Neuroscience, the study of the biological mechanisms of the brain, has shown that whenever an event around us occurs (such as the way someone is talking to us in a meeting), the first thing that happens is our so-called Emotional Brain, that involves structures such as the Amygdala, tags that event as either a Reward or a Threat; or Friend or Foe. The job of the Emotional Brain is to make very quick, unconscious determinations about whether something or someone is safe or not. The tag, which is in fact an emotion, is communicated to the so-called Thinking Brain that involves structures such as the Pre-Frontal Cortex. The pre-frontal cortex is involved in helping us determine good from bad and better from best. It helps us anticipate behaviour and determine the best behavioural response to make to events.
Neuroscience has also shown us that positive emotions tend to enhance the functioning of our prefrontal cortex having a ‘broaden and build’ effect. That is, positive emotions help us think more openly, creatively and laterally. With positive emotions, we tend to be more open to new ideas. We also tend to think more deeply about issues and see more options. Positive emotions also increase dopamine levels that are important for interest in things and learning. Negative emotions conversely limit the functioning of our prefrontal cortex narrowing our thinking and limiting our interpretation of events. Negative emotions tend to diminish our cognitive resources. As a result, we can become biased in our views, lose our capacity to objectively evaluate situations and conceptualise our best responses to them. You may have experienced this in a verbal conflict with someone where you felt threatened and thought about all the best or ‘smartest’ things to say once you’d walked away from it. While the effects of emotions are obvious when we are consciously experiencing them (e.g., we do our best thinking when we feel relaxed and commonly do things we later regret when angry at work), emotions are constantly and powerfully affecting our decisions, behaviour and performance unconsciously as well.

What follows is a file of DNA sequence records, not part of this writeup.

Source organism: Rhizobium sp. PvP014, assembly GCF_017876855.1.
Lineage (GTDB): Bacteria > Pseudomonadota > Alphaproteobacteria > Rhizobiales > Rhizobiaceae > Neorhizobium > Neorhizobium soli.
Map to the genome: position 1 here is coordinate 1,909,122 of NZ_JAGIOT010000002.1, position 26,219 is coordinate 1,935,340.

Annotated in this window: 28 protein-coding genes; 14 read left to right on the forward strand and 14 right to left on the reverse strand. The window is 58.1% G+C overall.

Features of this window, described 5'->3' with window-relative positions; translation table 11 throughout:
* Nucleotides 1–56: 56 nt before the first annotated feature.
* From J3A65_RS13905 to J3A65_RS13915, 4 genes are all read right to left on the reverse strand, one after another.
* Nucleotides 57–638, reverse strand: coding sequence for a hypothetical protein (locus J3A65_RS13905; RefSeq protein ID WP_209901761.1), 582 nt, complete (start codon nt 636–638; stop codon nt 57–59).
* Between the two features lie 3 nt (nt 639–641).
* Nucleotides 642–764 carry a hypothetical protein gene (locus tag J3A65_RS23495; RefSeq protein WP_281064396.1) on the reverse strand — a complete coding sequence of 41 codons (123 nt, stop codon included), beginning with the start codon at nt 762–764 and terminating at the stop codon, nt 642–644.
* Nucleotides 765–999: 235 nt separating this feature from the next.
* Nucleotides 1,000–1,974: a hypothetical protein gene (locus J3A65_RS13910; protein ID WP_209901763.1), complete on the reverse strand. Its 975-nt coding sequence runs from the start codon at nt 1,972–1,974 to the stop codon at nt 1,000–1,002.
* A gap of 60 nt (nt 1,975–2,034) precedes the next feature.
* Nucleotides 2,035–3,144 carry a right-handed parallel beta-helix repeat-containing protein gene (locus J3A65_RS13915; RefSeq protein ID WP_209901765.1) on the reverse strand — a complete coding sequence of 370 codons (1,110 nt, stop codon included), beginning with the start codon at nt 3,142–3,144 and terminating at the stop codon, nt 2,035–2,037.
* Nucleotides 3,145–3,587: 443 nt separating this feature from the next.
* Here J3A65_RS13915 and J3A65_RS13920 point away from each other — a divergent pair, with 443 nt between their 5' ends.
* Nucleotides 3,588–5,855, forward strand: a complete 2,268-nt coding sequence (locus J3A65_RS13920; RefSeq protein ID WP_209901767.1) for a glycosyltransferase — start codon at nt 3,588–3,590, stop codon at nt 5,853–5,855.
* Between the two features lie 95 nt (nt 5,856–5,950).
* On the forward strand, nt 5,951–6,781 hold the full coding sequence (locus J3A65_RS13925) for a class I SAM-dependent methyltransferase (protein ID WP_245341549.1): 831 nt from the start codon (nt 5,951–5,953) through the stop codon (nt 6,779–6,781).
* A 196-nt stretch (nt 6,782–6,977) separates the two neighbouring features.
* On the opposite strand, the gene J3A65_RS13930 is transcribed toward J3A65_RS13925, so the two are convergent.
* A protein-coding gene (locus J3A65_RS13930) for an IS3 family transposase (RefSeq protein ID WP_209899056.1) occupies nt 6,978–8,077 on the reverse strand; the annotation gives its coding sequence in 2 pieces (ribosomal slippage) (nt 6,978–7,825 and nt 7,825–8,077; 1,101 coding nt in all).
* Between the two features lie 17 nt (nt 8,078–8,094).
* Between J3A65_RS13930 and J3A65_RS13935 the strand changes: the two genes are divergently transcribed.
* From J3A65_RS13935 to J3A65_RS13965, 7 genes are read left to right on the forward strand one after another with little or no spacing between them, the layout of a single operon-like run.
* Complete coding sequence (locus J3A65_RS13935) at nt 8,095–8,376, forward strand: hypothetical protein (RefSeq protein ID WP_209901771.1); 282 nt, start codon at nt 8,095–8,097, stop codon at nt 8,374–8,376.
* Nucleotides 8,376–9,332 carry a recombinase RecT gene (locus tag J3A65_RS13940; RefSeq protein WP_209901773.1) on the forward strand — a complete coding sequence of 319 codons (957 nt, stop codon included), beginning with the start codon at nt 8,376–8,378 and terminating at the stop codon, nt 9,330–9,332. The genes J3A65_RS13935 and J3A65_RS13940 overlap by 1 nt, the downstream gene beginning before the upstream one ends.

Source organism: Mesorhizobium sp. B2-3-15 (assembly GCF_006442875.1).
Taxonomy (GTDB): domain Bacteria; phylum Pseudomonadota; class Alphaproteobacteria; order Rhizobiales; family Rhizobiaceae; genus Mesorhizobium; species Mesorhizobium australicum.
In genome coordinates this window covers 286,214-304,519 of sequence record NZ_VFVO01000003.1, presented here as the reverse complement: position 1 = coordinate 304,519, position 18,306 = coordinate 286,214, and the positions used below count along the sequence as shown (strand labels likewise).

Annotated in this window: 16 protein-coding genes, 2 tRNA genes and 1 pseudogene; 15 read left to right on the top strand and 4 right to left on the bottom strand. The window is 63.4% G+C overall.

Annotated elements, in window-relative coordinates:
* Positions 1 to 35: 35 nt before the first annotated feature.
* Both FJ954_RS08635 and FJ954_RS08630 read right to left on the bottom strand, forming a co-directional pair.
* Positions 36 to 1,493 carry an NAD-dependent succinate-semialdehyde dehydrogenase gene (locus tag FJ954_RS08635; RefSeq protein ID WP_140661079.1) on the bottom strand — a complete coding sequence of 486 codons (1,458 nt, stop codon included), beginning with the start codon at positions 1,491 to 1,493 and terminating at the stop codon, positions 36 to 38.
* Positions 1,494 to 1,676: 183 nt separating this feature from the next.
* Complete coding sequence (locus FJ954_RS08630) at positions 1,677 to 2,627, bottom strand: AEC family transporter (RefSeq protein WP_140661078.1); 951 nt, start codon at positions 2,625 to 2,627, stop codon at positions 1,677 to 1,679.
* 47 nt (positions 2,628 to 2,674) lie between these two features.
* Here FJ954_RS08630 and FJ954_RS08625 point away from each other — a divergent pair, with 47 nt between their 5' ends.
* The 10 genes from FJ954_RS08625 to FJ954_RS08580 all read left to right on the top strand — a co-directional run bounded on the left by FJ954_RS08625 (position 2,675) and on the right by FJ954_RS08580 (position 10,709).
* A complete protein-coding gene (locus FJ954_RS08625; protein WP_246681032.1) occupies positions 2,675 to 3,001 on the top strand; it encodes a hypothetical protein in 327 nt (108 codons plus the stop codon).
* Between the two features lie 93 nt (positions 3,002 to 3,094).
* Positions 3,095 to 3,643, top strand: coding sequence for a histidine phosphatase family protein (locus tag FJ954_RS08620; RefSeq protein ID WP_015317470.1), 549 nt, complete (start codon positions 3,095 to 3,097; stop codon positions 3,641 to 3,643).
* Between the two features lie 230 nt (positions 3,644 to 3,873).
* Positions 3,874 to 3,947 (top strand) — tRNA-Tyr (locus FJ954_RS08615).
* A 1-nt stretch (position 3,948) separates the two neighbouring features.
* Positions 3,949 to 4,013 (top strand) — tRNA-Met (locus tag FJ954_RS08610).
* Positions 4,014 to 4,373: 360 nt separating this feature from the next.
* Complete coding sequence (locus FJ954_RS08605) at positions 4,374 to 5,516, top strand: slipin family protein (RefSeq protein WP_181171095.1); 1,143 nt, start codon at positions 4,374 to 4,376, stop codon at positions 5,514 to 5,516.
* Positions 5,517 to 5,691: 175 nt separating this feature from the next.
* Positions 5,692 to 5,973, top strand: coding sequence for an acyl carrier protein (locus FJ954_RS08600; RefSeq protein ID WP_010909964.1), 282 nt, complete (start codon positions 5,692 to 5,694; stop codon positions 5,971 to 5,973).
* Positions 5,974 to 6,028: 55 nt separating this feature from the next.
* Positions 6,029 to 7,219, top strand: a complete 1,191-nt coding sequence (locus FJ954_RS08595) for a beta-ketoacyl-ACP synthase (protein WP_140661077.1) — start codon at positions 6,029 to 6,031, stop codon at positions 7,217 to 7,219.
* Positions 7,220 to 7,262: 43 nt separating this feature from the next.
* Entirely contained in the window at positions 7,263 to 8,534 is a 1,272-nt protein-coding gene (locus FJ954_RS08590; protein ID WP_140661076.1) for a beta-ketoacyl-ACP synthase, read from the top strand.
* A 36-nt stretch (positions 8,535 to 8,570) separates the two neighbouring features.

The job of the Emotional Brain is to make very quick, unconscious determinations about whether something or someone is safe or not. This automatic, unconscious decision-making is what psychologist Joseph LeDoux calls our ‘danger detector’. We are in fact, hard-wired to evaluate the world we are in, and make unconscious decisions about events and the people in them, based on what feels safe, likeable, valuable, comfortable, meaningful, just, correct and so on. This process is very important, particularly from a survival point of view (we’ve all heard the axiom, “it’s better to be safe than sorry”, and to a large degree this is true). However, in the modern workplace, it can also cause us to think and behave in ways that hinder our work performance and relationships. Consider for a moment how you can think, behave and interact with others at work when you feel overly stressed or worried about something.
The workshops will provide you with insight into how important it is that you demonstrate emotionally intelligent workplace behaviour. You will also get an insight into how well you currently demonstrate emotionally intelligent workplace behaviour. You will get practical tips on how to obtain additional feedback from others on your emotional intelligence and how to effectively respond to it. You will have insight into feeling less stressed and better equipped to positively influence the decisions, behaviour and performance of those you work with.